Like Penguin, Panda is aimed at providing high-quality results to users. Where Penguin focuses on eliminating webspam, Google says Panda focuses on the unique usefulness and quality of the content to promote “sites with original content and information such as research, in-depth reports, thoughtful analysis and so on.”
But here’s how both are about content:
Ultimately, both Panda and Penguin assess site content using different avenues. Penguin targets webspam (link schemes, cloaking, keyword stuffing), honing in on tactics that suggest site content can’t stand alone, and Panda targets shallow content and boosts quality content using signals that indicate a web page has information that is fresh, relevant to the overall site and well written.
Before, we looked at some possible red flags for Penguin, and there are a number of separate red flags for Panda. Duplicate content is a major Panda target. Brafton has also reported that site interaction metrics may be connected to the way Panda perceives the value of the content offered on a site (users don’t bounce away from good content). Additionally, Google’s Webmaster Central blog offers marketers questions they should ask themselves about their content’s Panda-friendliness.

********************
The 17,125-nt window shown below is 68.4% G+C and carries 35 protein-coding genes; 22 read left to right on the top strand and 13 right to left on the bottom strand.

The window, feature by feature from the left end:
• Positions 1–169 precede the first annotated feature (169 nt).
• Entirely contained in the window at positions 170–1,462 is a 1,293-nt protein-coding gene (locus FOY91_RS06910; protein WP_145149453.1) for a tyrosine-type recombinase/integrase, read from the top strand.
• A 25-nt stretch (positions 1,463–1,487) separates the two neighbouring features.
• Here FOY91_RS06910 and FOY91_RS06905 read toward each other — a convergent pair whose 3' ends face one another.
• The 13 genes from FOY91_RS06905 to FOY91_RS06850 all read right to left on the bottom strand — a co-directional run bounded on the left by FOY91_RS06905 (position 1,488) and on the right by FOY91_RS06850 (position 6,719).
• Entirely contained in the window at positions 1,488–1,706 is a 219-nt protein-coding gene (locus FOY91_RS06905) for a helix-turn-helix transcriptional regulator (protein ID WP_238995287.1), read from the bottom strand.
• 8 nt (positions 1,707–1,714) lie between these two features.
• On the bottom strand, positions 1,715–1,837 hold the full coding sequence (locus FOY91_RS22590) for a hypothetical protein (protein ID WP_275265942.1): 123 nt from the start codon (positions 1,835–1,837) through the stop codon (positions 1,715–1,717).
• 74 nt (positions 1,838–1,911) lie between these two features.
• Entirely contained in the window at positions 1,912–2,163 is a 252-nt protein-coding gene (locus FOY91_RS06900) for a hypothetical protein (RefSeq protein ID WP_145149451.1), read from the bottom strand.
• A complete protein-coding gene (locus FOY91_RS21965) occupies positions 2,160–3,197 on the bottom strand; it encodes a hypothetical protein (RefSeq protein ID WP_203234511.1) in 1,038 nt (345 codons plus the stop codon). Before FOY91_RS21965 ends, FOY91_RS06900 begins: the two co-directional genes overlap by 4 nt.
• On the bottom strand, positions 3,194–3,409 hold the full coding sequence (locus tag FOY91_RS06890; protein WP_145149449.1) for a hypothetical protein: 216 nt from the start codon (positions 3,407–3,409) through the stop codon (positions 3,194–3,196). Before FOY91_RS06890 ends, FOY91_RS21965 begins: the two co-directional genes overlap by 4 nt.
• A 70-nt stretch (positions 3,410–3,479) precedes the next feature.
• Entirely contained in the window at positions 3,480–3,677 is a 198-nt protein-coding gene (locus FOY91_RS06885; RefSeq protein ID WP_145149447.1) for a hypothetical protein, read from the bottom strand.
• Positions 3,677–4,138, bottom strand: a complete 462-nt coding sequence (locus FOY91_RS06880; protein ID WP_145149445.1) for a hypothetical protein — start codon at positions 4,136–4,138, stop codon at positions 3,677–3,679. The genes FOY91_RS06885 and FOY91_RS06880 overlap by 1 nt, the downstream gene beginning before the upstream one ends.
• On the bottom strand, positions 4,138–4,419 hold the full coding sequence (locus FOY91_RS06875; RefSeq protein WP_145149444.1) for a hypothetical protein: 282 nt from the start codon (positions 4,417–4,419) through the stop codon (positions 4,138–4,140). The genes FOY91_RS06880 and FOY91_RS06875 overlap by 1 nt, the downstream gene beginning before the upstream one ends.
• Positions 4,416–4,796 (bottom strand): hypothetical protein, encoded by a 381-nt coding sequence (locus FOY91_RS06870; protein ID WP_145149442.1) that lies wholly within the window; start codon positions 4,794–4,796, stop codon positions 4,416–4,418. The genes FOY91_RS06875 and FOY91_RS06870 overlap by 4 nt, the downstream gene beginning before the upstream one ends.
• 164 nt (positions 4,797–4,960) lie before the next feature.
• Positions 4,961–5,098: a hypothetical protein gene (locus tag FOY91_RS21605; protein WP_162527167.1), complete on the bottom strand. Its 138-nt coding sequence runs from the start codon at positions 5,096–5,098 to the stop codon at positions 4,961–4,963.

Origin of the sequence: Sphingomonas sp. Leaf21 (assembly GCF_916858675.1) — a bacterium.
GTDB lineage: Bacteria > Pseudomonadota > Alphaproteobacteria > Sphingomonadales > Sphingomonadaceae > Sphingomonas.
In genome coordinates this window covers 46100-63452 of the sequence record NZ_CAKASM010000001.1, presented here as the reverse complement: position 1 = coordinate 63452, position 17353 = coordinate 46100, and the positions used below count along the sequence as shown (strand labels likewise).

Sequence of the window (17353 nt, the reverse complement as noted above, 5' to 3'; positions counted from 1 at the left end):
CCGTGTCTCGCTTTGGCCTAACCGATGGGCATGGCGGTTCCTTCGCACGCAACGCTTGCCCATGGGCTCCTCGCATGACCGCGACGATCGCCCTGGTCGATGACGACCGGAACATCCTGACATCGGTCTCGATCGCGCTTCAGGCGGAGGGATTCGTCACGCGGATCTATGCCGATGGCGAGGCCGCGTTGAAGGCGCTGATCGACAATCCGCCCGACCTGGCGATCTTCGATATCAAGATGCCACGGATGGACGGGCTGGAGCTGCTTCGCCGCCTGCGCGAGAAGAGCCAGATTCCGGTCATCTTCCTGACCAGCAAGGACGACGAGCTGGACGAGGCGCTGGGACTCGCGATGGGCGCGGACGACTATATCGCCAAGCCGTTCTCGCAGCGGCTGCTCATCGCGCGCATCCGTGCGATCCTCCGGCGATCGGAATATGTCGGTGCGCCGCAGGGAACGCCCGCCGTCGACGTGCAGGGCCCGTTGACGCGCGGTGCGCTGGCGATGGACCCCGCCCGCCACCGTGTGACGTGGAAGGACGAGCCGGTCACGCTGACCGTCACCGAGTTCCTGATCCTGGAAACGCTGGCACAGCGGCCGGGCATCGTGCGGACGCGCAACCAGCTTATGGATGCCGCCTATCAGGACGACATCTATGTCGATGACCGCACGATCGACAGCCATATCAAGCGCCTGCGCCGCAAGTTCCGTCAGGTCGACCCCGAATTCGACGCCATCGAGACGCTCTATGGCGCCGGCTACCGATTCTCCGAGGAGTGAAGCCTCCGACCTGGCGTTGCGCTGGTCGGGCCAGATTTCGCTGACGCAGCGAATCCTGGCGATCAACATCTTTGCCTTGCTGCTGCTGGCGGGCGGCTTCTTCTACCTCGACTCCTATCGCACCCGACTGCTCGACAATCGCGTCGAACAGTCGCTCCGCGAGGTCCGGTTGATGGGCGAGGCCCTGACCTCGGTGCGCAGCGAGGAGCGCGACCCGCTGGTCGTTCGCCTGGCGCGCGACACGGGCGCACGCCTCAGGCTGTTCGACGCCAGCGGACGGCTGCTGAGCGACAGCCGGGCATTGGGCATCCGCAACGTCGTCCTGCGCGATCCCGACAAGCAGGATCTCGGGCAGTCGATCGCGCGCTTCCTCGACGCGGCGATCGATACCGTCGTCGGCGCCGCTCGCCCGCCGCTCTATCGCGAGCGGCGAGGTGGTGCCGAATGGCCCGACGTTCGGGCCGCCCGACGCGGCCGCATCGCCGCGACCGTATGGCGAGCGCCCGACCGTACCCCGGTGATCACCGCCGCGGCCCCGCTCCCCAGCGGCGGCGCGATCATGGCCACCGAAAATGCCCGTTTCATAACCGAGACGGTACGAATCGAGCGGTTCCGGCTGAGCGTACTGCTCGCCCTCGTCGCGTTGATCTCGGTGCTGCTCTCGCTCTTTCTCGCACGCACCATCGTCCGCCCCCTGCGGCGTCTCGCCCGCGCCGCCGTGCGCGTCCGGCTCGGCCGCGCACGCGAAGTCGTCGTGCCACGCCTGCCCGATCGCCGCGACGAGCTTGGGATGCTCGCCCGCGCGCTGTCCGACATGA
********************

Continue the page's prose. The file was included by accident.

Signs of a site hit by Panda include:
- Your non-paid Google search traffic decreased after April 17, 19 or another Panda release date
- The number of referring keywords to your site seems to be lower (monitor this over time)
- The number of cached pages for your site dropped, or remains steady even as you add new content
Whether you saw a drop, a lift or held steady in search from Panda and/or Penguin, focusing on your ideal users is the new SEO. Let’s take a closer look at how.
Good content marketing can beat the Google zoo.
Have a site that was hit? Now that we’ve looked at what Panda and Penguin target, if you really don’t know why your site has been impacted by a Google update, you can send a reconsideration request. But whether you’ve been hit or want to avoid getting hit by one of Google’s animal algorithms, investing in good content and organic social link building.
Based on all of Google’s reminders to focus on the user, Panda’s focus on content and (potentially) site interaction and Penguin’s emphasis on avoiding webspam and link schemes, what does Google advise in response to the question, “How can you engage more users and potentially increase merit-based inbound links?”
“Create unique and compelling content on your site and the web in general.” (from the Google Webmaster Central blog)
The content strategy: